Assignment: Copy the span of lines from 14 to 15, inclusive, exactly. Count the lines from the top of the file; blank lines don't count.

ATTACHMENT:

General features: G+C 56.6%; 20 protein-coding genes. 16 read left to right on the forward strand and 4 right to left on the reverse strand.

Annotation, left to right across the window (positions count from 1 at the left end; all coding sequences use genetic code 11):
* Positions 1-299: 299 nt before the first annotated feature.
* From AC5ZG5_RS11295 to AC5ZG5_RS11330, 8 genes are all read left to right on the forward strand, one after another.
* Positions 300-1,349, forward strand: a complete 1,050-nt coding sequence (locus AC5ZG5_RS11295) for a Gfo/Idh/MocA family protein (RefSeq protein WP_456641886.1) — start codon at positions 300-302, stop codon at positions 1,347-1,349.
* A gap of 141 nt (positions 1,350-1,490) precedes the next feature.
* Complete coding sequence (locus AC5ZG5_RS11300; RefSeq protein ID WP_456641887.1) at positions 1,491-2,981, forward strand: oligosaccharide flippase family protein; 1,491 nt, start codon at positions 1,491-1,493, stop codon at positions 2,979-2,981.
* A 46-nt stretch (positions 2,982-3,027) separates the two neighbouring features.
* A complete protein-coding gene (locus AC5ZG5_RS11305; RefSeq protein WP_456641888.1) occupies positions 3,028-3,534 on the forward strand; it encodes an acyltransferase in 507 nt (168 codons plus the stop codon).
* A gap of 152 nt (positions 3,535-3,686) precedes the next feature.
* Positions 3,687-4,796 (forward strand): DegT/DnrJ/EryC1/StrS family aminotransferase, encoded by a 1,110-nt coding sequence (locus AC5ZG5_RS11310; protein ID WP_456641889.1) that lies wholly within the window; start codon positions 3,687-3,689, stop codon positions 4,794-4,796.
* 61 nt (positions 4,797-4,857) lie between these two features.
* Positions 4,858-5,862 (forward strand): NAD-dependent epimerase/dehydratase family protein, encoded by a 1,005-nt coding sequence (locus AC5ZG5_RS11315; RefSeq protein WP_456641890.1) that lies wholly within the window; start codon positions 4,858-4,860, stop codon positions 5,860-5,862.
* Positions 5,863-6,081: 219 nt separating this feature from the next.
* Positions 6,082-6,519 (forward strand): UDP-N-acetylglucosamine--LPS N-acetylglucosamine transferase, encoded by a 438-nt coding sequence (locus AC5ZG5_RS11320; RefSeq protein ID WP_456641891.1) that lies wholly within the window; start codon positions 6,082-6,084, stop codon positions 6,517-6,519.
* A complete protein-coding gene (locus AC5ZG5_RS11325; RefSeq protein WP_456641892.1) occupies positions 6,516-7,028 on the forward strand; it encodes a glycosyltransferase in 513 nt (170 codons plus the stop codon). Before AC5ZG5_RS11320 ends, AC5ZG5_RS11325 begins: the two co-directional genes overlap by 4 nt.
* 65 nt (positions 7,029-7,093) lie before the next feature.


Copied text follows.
* Positions 5,863-6,081: 219 nt separating this feature from the next.
* Positions 6,082-6,519 (forward strand): UDP-N-acetylglucosamine--LPS N-acetylglucosamine transferase, encoded by a 438-nt coding sequence (locus AC5ZG5_RS11320; RefSeq protein ID WP_456641891.1) that lies wholly within the window; start codon positions 6,082-6,084, stop codon positions 6,517-6,519.